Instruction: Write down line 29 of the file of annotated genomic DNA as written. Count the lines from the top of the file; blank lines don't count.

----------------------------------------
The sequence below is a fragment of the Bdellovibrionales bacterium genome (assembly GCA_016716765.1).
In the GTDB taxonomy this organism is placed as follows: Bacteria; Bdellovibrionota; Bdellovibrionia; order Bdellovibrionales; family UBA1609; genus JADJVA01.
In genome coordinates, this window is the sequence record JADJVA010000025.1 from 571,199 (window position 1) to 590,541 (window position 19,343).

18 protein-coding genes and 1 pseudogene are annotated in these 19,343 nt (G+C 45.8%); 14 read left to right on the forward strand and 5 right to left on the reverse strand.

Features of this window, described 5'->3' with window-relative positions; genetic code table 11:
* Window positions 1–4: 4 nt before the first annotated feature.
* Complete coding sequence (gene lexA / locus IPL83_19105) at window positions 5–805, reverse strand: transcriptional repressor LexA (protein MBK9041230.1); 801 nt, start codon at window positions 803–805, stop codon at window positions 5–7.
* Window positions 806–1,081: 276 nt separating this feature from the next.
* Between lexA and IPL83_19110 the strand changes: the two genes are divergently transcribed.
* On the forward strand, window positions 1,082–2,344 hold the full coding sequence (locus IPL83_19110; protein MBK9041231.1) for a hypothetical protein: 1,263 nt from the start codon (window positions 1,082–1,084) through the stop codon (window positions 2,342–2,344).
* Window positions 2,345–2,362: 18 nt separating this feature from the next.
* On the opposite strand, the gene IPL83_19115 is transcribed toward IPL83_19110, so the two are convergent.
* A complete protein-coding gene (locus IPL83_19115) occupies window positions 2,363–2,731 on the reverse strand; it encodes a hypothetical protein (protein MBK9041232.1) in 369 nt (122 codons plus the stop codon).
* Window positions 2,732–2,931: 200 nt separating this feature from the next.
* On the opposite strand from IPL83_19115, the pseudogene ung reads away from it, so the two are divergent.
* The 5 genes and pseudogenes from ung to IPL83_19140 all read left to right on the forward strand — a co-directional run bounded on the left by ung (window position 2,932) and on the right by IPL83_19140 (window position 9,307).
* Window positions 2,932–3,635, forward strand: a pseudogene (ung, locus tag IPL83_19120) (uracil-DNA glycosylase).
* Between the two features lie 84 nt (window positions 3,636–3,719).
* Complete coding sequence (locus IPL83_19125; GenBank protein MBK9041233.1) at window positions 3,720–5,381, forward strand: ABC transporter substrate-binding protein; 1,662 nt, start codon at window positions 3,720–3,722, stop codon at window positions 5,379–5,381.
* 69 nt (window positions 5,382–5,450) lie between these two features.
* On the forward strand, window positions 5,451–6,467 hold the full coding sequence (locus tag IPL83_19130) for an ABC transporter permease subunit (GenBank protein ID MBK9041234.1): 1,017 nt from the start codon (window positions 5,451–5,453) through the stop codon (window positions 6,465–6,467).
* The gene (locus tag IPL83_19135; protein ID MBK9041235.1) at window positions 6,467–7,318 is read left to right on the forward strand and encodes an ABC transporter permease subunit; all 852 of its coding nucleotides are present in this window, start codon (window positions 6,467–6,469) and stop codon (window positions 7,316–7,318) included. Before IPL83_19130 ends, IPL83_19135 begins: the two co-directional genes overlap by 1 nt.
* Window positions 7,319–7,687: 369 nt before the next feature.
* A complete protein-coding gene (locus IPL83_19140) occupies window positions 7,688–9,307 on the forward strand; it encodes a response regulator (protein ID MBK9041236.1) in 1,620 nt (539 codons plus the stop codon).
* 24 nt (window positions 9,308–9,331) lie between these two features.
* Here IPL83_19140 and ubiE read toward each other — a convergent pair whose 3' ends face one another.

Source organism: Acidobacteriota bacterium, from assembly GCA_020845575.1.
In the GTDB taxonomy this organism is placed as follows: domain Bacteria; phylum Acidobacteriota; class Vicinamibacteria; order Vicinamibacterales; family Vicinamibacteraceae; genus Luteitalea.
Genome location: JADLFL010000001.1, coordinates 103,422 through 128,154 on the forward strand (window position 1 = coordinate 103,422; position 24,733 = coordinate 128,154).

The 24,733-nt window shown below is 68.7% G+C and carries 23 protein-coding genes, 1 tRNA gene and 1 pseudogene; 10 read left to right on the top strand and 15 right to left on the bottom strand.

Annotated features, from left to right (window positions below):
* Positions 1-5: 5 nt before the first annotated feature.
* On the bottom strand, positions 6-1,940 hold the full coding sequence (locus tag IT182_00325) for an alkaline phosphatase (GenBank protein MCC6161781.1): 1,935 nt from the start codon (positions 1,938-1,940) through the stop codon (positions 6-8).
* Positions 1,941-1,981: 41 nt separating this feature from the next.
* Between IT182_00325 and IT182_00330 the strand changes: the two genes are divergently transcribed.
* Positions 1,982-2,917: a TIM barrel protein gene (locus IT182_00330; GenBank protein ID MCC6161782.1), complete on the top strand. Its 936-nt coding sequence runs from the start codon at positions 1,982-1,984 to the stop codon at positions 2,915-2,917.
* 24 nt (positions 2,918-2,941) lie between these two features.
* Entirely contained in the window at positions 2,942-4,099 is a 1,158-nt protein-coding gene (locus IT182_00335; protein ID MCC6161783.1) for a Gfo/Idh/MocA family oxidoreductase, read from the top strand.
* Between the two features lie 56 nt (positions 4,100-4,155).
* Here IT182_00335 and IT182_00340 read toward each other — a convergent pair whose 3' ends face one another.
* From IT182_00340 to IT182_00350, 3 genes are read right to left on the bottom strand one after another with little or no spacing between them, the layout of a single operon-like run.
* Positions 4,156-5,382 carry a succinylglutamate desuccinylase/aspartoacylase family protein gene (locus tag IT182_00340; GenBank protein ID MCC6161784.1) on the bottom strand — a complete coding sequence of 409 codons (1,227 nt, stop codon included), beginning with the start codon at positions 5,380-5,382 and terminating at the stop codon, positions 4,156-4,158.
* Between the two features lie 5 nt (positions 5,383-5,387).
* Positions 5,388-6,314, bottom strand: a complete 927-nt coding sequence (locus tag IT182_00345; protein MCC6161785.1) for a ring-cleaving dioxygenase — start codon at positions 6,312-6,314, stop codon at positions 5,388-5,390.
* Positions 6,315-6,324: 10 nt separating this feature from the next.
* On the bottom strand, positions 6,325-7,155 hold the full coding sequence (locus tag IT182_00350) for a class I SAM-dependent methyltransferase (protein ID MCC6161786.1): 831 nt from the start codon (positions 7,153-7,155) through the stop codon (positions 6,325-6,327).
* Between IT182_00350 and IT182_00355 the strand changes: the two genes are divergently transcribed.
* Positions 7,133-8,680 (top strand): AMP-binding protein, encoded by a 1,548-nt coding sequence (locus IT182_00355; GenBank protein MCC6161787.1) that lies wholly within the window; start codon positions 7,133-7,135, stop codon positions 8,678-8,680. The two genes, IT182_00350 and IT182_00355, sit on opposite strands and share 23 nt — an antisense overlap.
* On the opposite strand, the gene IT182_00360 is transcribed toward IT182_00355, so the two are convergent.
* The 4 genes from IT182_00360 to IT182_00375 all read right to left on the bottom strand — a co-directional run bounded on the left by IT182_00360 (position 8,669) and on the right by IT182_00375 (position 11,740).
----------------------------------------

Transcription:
Genome location: JADLFL010000001.1, coordinates 103,422 through 128,154 on the forward strand (window position 1 = coordinate 103,422; position 24,733 = coordinate 128,154).